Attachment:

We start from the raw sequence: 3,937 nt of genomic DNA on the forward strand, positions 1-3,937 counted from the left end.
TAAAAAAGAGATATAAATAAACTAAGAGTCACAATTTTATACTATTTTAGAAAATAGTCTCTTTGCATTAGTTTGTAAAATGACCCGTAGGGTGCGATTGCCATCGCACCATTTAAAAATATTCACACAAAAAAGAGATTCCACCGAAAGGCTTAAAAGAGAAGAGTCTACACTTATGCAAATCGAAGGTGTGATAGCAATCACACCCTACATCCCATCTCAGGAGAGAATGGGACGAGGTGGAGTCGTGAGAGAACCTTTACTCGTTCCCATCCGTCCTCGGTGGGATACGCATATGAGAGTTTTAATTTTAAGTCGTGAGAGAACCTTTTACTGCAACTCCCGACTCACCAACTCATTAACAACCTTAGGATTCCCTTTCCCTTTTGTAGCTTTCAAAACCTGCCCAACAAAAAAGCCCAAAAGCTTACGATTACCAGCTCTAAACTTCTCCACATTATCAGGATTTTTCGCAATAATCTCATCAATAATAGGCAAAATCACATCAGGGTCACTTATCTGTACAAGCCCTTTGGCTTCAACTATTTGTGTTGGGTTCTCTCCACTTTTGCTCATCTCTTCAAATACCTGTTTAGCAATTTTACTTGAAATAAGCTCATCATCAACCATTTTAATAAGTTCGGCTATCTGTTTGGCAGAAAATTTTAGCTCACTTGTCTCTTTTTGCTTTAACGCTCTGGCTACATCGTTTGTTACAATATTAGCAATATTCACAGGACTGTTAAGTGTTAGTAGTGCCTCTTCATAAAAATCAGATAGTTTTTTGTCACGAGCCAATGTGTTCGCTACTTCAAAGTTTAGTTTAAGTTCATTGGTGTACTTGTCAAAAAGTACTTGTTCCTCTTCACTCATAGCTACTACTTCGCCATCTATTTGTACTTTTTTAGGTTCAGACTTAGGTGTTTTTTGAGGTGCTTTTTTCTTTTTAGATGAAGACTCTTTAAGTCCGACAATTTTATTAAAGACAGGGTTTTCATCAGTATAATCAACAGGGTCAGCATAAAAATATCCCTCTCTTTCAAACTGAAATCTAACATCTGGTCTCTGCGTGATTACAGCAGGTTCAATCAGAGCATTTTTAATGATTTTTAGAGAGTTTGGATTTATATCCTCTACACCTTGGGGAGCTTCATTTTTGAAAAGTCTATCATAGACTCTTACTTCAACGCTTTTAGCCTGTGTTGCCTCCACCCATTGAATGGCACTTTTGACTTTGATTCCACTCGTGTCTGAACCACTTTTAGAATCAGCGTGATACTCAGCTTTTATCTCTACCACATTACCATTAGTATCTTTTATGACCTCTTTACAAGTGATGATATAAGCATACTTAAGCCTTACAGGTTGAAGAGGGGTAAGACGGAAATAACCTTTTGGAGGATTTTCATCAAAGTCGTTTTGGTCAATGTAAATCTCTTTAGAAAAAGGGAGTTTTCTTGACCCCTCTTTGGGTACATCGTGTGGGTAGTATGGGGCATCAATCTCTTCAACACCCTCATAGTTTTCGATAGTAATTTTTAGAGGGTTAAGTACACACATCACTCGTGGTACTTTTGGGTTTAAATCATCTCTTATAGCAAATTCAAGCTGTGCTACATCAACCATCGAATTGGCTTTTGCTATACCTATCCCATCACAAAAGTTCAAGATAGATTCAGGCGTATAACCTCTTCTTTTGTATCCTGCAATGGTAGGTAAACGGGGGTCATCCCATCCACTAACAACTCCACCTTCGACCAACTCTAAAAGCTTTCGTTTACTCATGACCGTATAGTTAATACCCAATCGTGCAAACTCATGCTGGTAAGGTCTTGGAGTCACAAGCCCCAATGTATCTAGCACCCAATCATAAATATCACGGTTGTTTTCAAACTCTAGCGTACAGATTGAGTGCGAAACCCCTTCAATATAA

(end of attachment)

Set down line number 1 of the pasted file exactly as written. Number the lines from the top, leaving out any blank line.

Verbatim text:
We start from the raw sequence: 3,937 nt of genomic DNA on the forward strand, positions 1-3,937 counted from the left end.